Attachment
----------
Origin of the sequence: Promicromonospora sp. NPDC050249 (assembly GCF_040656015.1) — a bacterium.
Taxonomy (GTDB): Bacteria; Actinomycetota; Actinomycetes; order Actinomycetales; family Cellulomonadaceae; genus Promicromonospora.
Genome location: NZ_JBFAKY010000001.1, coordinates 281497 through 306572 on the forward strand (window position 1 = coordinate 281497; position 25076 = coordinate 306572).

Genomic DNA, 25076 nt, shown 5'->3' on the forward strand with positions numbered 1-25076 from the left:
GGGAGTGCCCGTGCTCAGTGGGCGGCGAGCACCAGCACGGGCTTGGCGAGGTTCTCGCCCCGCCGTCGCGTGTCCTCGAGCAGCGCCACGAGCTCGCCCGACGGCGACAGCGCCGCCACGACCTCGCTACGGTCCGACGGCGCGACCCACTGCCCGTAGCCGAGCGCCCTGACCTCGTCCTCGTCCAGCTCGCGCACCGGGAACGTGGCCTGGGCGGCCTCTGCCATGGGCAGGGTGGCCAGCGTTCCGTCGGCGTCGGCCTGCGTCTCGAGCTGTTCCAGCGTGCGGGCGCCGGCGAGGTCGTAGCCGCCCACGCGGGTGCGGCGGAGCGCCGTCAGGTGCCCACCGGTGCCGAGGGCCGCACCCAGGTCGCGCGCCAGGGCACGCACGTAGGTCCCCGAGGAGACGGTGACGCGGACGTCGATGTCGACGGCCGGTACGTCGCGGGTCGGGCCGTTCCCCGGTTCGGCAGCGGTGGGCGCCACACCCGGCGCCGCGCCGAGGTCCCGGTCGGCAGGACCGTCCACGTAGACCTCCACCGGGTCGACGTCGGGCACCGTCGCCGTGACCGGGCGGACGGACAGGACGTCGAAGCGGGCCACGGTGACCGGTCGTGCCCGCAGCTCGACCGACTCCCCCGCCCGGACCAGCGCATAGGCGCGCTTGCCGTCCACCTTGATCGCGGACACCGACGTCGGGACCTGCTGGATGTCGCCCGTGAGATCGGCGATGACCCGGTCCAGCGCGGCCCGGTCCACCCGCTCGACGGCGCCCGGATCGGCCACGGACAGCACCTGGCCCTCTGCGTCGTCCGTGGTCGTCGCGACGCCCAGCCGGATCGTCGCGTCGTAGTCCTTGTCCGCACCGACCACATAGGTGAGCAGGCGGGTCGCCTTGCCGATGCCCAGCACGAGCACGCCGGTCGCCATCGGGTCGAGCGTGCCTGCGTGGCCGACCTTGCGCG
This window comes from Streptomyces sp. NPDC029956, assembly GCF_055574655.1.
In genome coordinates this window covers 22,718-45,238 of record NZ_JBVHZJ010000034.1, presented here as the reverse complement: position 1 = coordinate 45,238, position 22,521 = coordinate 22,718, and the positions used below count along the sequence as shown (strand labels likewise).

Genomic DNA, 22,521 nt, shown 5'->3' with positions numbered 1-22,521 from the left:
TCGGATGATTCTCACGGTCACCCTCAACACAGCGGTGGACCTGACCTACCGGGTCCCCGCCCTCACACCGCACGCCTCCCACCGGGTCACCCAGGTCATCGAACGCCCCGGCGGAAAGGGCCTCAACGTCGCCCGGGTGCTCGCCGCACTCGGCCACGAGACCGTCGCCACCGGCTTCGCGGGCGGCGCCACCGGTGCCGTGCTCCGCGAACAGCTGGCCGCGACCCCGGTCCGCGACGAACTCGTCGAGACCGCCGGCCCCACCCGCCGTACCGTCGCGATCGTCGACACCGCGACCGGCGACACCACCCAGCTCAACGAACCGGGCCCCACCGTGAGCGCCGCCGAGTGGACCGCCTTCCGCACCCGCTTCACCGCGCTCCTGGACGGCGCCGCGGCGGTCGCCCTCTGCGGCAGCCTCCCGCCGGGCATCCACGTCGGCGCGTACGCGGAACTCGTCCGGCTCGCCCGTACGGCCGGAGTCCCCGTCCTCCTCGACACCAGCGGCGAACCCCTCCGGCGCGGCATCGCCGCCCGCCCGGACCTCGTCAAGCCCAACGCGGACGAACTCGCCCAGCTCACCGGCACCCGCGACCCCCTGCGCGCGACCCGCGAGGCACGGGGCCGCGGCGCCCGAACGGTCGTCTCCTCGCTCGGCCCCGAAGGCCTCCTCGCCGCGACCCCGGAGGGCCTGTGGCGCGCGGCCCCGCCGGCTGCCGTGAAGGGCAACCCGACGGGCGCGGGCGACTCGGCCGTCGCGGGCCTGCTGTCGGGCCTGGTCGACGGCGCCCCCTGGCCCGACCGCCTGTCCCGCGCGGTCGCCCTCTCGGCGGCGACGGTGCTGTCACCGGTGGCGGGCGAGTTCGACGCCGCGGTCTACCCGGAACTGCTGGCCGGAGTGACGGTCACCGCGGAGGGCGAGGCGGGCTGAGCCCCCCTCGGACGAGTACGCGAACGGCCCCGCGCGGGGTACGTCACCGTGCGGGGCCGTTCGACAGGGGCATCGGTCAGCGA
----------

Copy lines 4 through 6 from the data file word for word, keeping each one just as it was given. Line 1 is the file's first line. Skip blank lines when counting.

Genomic DNA, 25076 nt, shown 5'->3' on the forward strand with positions numbered 1-25076 from the left:
GGGAGTGCCCGTGCTCAGTGGGCGGCGAGCACCAGCACGGGCTTGGCGAGGTTCTCGCCCCGCCGTCGCGTGTCCTCGAGCAGCGCCACGAGCTCGCCCGACGGCGACAGCGCCGCCACGACCTCGCTACGGTCCGACGGCGCGACCCACTGCCCGTAGCCGAGCGCCCTGACCTCGTCCTCGTCCAGCTCGCGCACCGGGAACGTGGCCTGGGCGGCCTCTGCCATGGGCAGGGTGGCCAGCGTTCCGTCGGCGTCGGCCTGCGTCTCGAGCTGTTCCAGCGTGCGGGCGCCGGCGAGGTCGTAGCCGCCCACGCGGGTGCGGCGGAGCGCCGTCAGGTGCCCACCGGTGCCGAGGGCCGCACCCAGGTCGCGCGCCAGGGCACGCACGTAGGTCCCCGAGGAGACGGTGACGCGGACGTCGATGTCGACGGCCGGTACGTCGCGGGTCGGGCCGTTCCCCGGTTCGGCAGCGGTGGGCGCCACACCCGGCGCCGCGCCGAGGTCCCGGTCGGCAGGACCGTCCACGTAGACCTCCACCGGGTCGACGTCGGGCACCGTCGCCGTGACCGGGCGGACGGACAGGACGTCGAAGCGGGCCACGGTGACCGGTCGTGCCCGCAGCTCGACCGACTCCCCCGCCCGGACCAGCGCATAGGCGCGCTTGCCGTCCACCTTGATCGCGGACACCGACGTCGGGACCTGCTGGATGTCGCCCGTGAGATCGGCGATGACCCGGTCCAGCGCGGCCCGGTCCACCCGCTCGACGGCGCCCGGATCGGCCACGGACAGCACCTGGCCCTCTGCGTCGTCCGTGGTCGTCGCGACGCCCAGCCGGATCGTCGCGTCGTAGTCCTTGTCCGCACCGACCACATAGGTGAGCAGGCGGGTCGCCTTGCCGATGCCCAGCACGAGCACGCCGGTCGCCATCGGGTCGAGCGTGCCTGCGTGGCCGACCTTGCGCG
This window comes from Streptomyces sp. NPDC029956, assembly GCF_055574655.1.